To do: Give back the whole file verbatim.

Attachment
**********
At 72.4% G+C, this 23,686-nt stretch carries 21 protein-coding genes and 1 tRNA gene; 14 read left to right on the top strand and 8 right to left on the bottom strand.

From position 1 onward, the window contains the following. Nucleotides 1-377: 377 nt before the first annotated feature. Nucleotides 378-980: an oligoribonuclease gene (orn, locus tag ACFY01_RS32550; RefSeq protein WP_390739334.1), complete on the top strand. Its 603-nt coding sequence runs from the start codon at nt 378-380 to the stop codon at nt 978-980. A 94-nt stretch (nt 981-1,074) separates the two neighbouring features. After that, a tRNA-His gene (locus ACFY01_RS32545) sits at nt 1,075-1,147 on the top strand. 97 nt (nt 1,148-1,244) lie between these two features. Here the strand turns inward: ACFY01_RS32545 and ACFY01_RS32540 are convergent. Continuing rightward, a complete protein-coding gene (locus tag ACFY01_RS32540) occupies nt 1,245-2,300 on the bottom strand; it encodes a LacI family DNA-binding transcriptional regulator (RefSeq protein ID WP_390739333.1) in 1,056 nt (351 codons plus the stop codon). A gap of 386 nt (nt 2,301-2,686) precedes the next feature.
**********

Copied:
At 72.4% G+C, this 23,686-nt stretch carries 21 protein-coding genes and 1 tRNA gene; 14 read left to right on the top strand and 8 right to left on the bottom strand.

From position 1 onward, the window contains the following. Nucleotides 1-377: 377 nt before the first annotated feature. Nucleotides 378-980: an oligoribonuclease gene (orn, locus tag ACFY01_RS32550; RefSeq protein WP_390739334.1), complete on the top strand. Its 603-nt coding sequence runs from the start codon at nt 378-380 to the stop codon at nt 978-980. A 94-nt stretch (nt 981-1,074) separates the two neighbouring features. After that, a tRNA-His gene (locus ACFY01_RS32545) sits at nt 1,075-1,147 on the top strand. 97 nt (nt 1,148-1,244) lie between these two features. Here the strand turns inward: ACFY01_RS32545 and ACFY01_RS32540 are convergent. Continuing rightward, a complete protein-coding gene (locus tag ACFY01_RS32540) occupies nt 1,245-2,300 on the bottom strand; it encodes a LacI family DNA-binding transcriptional regulator (RefSeq protein ID WP_390739333.1) in 1,056 nt (351 codons plus the stop codon). A gap of 386 nt (nt 2,301-2,686) precedes the next feature.